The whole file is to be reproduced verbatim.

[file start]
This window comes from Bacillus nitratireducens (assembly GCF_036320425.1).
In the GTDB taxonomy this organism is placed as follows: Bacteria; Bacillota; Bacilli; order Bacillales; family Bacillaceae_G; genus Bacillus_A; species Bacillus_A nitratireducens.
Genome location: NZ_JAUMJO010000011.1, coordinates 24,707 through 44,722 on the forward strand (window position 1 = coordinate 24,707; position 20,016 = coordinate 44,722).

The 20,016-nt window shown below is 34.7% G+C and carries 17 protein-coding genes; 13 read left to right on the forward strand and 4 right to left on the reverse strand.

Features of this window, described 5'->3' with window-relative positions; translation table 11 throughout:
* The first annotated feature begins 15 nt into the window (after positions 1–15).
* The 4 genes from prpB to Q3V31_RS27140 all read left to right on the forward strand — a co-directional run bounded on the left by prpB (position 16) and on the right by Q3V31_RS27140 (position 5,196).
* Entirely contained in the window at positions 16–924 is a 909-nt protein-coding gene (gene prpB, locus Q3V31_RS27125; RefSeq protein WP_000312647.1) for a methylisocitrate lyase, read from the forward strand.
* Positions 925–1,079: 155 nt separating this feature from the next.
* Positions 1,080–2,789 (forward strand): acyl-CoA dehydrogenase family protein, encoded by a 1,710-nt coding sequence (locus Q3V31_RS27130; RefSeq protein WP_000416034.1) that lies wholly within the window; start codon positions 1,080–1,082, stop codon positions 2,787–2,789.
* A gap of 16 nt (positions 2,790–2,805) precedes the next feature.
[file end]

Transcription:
This window comes from Bacillus nitratireducens (assembly GCF_036320425.1).
In the GTDB taxonomy this organism is placed as follows: Bacteria; Bacillota; Bacilli; order Bacillales; family Bacillaceae_G; genus Bacillus_A; species Bacillus_A nitratireducens.
Genome location: NZ_JAUMJO010000011.1, coordinates 24,707 through 44,722 on the forward strand (window position 1 = coordinate 24,707; position 20,016 = coordinate 44,722).

The 20,016-nt window shown below is 34.7% G+C and carries 17 protein-coding genes; 13 read left to right on the forward strand and 4 right to left on the reverse strand.

Features of this window, described 5'->3' with window-relative positions; translation table 11 throughout:
* The first annotated feature begins 15 nt into the window (after positions 1–15).
* The 4 genes from prpB to Q3V31_RS27140 all read left to right on the forward strand — a co-directional run bounded on the left by prpB (position 16) and on the right by Q3V31_RS27140 (position 5,196).
* Entirely contained in the window at positions 16–924 is a 909-nt protein-coding gene (gene prpB, locus Q3V31_RS27125; RefSeq protein WP_000312647.1) for a methylisocitrate lyase, read from the forward strand.
* Positions 925–1,079: 155 nt separating this feature from the next.
* Positions 1,080–2,789 (forward strand): acyl-CoA dehydrogenase family protein, encoded by a 1,710-nt coding sequence (locus Q3V31_RS27130; RefSeq protein WP_000416034.1) that lies wholly within the window; start codon positions 1,080–1,082, stop codon positions 2,787–2,789.
* A gap of 16 nt (positions 2,790–2,805) precedes the next feature.